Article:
Attentiveness: A Seminary - Gordon Conwell

Attentiveness: A Seminary

There was a time when I would talk about a seminary and say that a seminary is basically a faculty and a good library. I have to change that today in light of technology; today I can access a great library from my phone at the beach!

Yet it remains ever true that a seminary is its faculty. The curriculum is secondary because if the wrong person is teaching, say, spiritual formation or introduction to the New Testament, it can be a disaster for the class, and therefore, for the church. On the other hand, a bright and deeply biblical professor can bring life out of a very imperfect curriculum.

No, to repeat, a seminary is all about the faculty. Full stop.

This is why this picture almost brings me to tears. We had less than two days together on a spiritual retreat this past week to prepare for the coming academic year. What do the faculty of a seminary do on a spiritual retreat? We don’t do “business” such as planning courses or talking about curriculum. We met around tables and talked and then listened to each other. And we also prayed a lot.

We talked about people who have had the greatest influence in our lives. We talked about the burdens we bear and then we prayed for each other. We laid hands on our new Provost Dr. Seong Park and prayed God’s blessing on his important ministry. We prayed about a new church planting initiative for New England, that through Gordon-Conwell, people will come to Christ and churches will be started throughout New England.

I was reminded how very bright and thoughtful this faculty is and how deeply spiritual and attentive they are to each other. We grew in our knowledge of one another and therefore in our ability to “bear one another’s burdens” (Galatians 6:2).

I believe that when students come to a seminary and they see how faculty love one another and collaborate, and then see how scholarly work emerges from a community of Christian love, well, let’s just say this is both winsome and rare.

It is not that we are all alike. Far from it. We are counselors, Greek language professors, historians, theologians, former missionaries, and much more. We are Methodist, Presbyterian, Anglican, Pentecostal, Adventist Christian, Baptist (Southern and American), and some come from independent churches. We also come from all over the world. Some are from New England, two are from Germany. Two are from Brazil, and three Koreans came to us via Canada (and Kazakhstan), the U.S., and South America. We have one Chinese faculty member, four Black Americans, two Hispanics, one Romanian, and we have a total of seventeen women and twenty-five men—and more when we consider our adjunct faculty. We are on the road to becoming a truly global faculty representing God’s global church.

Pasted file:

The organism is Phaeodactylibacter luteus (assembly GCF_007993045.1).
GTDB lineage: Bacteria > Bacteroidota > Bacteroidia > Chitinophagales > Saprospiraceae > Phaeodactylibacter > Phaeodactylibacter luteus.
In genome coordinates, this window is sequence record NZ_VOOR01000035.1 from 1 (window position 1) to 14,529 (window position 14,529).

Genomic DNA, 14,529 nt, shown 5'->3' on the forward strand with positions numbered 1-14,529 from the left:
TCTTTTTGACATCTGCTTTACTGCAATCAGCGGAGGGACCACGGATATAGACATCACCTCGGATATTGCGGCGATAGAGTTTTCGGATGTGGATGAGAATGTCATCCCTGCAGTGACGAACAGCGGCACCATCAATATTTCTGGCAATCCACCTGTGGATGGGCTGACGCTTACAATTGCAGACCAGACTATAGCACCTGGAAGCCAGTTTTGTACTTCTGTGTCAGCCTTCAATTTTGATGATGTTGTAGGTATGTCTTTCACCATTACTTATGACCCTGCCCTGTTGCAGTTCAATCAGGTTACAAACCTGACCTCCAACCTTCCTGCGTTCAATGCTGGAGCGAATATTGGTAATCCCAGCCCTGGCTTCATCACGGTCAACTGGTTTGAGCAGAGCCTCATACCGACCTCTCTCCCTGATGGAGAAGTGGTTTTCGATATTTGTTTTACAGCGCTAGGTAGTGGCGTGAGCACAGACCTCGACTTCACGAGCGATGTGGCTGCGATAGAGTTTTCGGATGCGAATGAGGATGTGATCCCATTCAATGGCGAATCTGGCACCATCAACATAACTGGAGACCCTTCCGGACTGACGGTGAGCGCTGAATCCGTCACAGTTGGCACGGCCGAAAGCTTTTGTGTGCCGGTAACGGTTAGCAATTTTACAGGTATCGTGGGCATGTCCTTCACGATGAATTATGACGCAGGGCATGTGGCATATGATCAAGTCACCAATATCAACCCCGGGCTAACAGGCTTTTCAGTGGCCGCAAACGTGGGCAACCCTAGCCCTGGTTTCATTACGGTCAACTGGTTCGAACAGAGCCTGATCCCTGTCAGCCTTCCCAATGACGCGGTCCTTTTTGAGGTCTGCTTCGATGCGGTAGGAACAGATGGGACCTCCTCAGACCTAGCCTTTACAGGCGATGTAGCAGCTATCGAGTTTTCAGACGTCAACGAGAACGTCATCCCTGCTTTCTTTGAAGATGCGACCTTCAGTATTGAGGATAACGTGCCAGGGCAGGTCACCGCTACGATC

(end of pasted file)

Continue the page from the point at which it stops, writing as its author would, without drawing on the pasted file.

But here is the real reason for my thanksgiving this week. This faculty has a deep love for Jesus and desire for others to know Jesus. I would trust any one of these faculty to share Jesus with my neighbor or close relative. We are Christian scholars who worship deeply, study carefully and evangelize enthusiastically—sharing openly around our tables time and again our evangelistic concern that the gospel win hearts.

If “evangelical” means anything today, it should still uphold the mission of evangelism: bringing good news in words and works. Being an announcer of good news is a great way of being—of being a seminary professor and a Christian.

“Preach the Word. Be urgent in season and out of season” (II Timothy 4:2).

As I reflect on this, I am reminded of the lyrics of the following song, “Send Me.”


Dr. Scott W. Sunquist, President of Gordon-Conwell Theological Seminary, is author of the “Attentiveness” blog. He welcomes comments, responses, and good ideas.


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